Date : Sep 2 , 2021 | Alumni
I thought transitioning from an investment banking career to a social entrepreneur was tough enough. But the stakes changed drastically when I decided to join the impact world after running a social enterprise for more than a decade. I was excited to be part of an inspiring mission, and took up the challenge to lead the fundraising efforts for one of the largest collective philanthropic efforts in the country.
But I must admit, fundraising for a nonprofit has been the toughest job I have ever done. As a banker, I would ask clients to part with their money with the promise of great returns. But in the nonprofit world, it can be intimidating to ask people to part with their hard-earned cash. Building and maintaining relationships during a pandemic can be challenging, but with the right strategies, we can create long-lasting bonds.
Recently, I gifted one of my donors a painting by an acclaimed folk artist. Knowing he had a keen interest in the History of Art, I bought the painting from a NGO that was supporting this particular diminishing folk tradition. When I shared the NGO’s story with him, he immediately wanted to support their work as well. Doing research and understanding your donors is the first step to build a meaningful relationship. Fortunately, today we have more access to information about our donors than ever.
You need to be able to answer these questions if you want to get to a donor’s heart:
In other words, understand your donor so well, it’s like you have read their mind.
As a rookie banking professional, one of the best pieces of advice I’ve been given by one of my mentors was: Keep the ask simple. Always link what you want to ask for with a specific goal that can be quantified and shared. And this is not just important for fundraising; it’s about setting specific goals for your organization. And the only way to do it well is practicing your ask with these simple outcomes/goals in mind. For example, building a ‘Gift Tree’, showing how their gift could make an impact is a very effective method.
My journey as a fundraising professional started early last year. Due to the COVID crisis I could not have any in-person meetings. Suddenly the world of fundraising, which thrived on face-to-face meetings, moved into a virtual space. At this juncture, decades of experience of building strong relationships came to my rescue. I studied what my donors are interested in, and communicated with them regularly. I sent them articles according to their interests and wrote personal notes. As an organization, we would engage them in various activities as advisors, mentors, and advocates.
One of the personal learnings in this exercise has been to listen more. Listening carefully can be a very underrated part of communication skills, especially when it comes to responding to the nuances of donor needs.
Every fundraising professional has been rejected by donors. I was dejected after hearing a “No” from a CSR Board after months of hard work. But being able to put it aside and not become disillusioned or demotivated was the only way I could move forward. Major gifts require a lot of hard work, tenacity, and determination to pull off. Since it often requires an organization to build a long-term relationships, perseverance is a crucial quality for a fundraising professional.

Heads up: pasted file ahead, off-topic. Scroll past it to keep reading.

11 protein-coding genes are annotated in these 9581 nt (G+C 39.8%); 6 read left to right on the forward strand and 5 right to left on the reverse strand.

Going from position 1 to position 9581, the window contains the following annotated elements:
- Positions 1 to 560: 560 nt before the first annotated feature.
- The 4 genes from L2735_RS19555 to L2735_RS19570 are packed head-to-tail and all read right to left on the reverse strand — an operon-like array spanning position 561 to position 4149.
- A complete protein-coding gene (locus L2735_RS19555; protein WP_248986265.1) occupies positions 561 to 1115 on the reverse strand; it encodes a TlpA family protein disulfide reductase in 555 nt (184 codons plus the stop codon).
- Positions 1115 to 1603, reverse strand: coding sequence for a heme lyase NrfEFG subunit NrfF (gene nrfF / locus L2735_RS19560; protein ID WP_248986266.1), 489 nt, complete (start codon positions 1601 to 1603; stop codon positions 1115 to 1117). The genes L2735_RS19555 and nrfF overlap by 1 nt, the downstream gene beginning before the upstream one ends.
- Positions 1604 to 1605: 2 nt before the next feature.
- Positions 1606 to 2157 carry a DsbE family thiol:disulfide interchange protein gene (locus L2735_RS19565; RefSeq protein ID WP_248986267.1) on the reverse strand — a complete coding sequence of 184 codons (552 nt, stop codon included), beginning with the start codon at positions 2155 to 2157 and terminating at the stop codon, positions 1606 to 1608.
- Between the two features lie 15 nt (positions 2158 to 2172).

At our organization, we don’t just thank donors at the time of giving. We find opportunities to show our continuing gratitude. We celebrate their “donorversary” by sending personalized thank you notes. We thank them with a story of how exactly their gift has created an impact, leaving a lasting impression and an emotional connect. One of our donors even shared such a story with his friends, who in turn were motivated to get involved with the cause.
Having a strategic process goes a long way. It is essential to capture all the information and data in one place, like in an Excel spreadsheet, in CRMs, etc. This has helped us gain insights on prospective donors, communications, and donor engagement strategy. With additional contributions and referrals from donors, this approach has multiplied our returns. On top of it all, a process-driven structure helps to leverage the diverse skillset of a team, maximizing performance.
In a nonprofit world, fundraising is a collective effort. Everyone who is connected to the cause, including founders, advisors, and extended team members, can majorly contribute to the fundraising effort. They open doors for you, extend their support, and champion the cause. Aligning their strengths, networks, and passion to the cause is the key to build a strong group of fundraising champions.
After a fundraising pitch, the donor committed his contribution saying, “I can see your passion, and that’s why I feel energized to contribute to the cause.” This was one of the biggest highs for us in the team. When a fundraiser is truly passionate about the organization, it shines through in their work. We don’t convince donors. We help them realize that they already care, and then connect their passion to the cause. Once donors believe that your cause truly matters, giving almost becomes an afterthought. Of course they’ll give!
Even though I had the experience of fundraising in my earlier corporate avatar, the world of the nonprofit was very different. I decided to invest in my learning and signed up for the ILSS Fundraising Program – one of the best decisions I made. It not only helped me to understand the nuances of philanthropic fundraising, but also build my network with some amazing nonprofit leaders who are now close friends and mentors.
Fundraising is a roller coaster ride with its ups and downs (sometimes the downs are more than the ups)! But the everlasting impact it can have on your cause makes it all worthwhile.
Become a change leader. Apply now for the ILSS Leadership Program.
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